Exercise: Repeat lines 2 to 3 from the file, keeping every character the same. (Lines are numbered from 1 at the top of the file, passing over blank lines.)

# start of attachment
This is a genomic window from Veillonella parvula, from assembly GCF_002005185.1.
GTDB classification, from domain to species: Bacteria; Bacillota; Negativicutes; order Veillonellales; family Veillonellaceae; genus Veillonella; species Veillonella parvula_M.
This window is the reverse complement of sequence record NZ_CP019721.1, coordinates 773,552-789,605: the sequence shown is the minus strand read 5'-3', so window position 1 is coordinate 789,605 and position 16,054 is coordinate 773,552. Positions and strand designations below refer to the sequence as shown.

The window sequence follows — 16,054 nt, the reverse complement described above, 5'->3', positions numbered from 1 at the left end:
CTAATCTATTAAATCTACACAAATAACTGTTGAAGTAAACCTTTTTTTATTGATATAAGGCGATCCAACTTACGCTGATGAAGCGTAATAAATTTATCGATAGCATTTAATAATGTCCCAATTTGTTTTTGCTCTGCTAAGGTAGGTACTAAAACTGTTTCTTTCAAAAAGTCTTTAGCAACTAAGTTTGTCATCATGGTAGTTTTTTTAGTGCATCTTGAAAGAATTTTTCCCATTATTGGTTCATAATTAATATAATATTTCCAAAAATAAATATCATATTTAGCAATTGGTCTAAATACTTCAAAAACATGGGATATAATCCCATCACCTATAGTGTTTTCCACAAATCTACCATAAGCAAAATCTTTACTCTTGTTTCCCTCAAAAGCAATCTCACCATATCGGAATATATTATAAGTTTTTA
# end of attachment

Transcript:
GTDB classification, from domain to species: Bacteria; Bacillota; Negativicutes; order Veillonellales; family Veillonellaceae; genus Veillonella; species Veillonella parvula_M.
This window is the reverse complement of sequence record NZ_CP019721.1, coordinates 773,552-789,605: the sequence shown is the minus strand read 5'-3', so window position 1 is coordinate 789,605 and position 16,054 is coordinate 773,552. Positions and strand designations below refer to the sequence as shown.